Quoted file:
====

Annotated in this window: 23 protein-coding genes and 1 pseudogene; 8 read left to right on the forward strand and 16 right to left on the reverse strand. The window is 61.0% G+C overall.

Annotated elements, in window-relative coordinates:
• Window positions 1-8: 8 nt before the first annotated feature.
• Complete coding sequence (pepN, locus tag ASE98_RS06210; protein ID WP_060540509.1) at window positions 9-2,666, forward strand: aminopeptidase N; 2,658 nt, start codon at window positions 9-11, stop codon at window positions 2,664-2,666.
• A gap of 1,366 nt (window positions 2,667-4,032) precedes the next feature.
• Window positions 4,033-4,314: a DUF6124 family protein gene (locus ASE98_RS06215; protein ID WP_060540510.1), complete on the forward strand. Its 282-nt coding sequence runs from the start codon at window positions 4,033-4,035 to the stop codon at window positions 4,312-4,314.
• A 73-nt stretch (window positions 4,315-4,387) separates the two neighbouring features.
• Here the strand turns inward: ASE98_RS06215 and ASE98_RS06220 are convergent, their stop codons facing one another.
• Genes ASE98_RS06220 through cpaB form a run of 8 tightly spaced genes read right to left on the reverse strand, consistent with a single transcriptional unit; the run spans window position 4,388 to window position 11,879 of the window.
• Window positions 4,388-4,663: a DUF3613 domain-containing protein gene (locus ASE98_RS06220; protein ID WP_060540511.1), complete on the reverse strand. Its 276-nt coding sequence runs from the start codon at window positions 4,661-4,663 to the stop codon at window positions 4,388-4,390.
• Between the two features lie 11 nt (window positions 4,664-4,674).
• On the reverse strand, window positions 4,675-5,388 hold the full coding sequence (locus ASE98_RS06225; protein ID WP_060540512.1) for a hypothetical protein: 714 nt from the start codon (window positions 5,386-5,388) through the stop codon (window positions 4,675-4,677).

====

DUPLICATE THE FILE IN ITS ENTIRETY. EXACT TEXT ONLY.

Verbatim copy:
Annotated in this window: 23 protein-coding genes and 1 pseudogene; 8 read left to right on the forward strand and 16 right to left on the reverse strand. The window is 61.0% G+C overall.

Annotated elements, in window-relative coordinates:
• Window positions 1-8: 8 nt before the first annotated feature.
• Complete coding sequence (pepN, locus tag ASE98_RS06210; protein ID WP_060540509.1) at window positions 9-2,666, forward strand: aminopeptidase N; 2,658 nt, start codon at window positions 9-11, stop codon at window positions 2,664-2,666.
• A gap of 1,366 nt (window positions 2,667-4,032) precedes the next feature.
• Window positions 4,033-4,314: a DUF6124 family protein gene (locus ASE98_RS06215; protein ID WP_060540510.1), complete on the forward strand. Its 282-nt coding sequence runs from the start codon at window positions 4,033-4,035 to the stop codon at window positions 4,312-4,314.
• A 73-nt stretch (window positions 4,315-4,387) separates the two neighbouring features.
• Here the strand turns inward: ASE98_RS06215 and ASE98_RS06220 are convergent, their stop codons facing one another.
• Genes ASE98_RS06220 through cpaB form a run of 8 tightly spaced genes read right to left on the reverse strand, consistent with a single transcriptional unit; the run spans window position 4,388 to window position 11,879 of the window.
• Window positions 4,388-4,663: a DUF3613 domain-containing protein gene (locus ASE98_RS06220; protein ID WP_060540511.1), complete on the reverse strand. Its 276-nt coding sequence runs from the start codon at window positions 4,661-4,663 to the stop codon at window positions 4,388-4,390.
• Between the two features lie 11 nt (window positions 4,664-4,674).
• On the reverse strand, window positions 4,675-5,388 hold the full coding sequence (locus ASE98_RS06225; protein ID WP_060540512.1) for a hypothetical protein: 714 nt from the start codon (window positions 5,386-5,388) through the stop codon (window positions 4,675-4,677).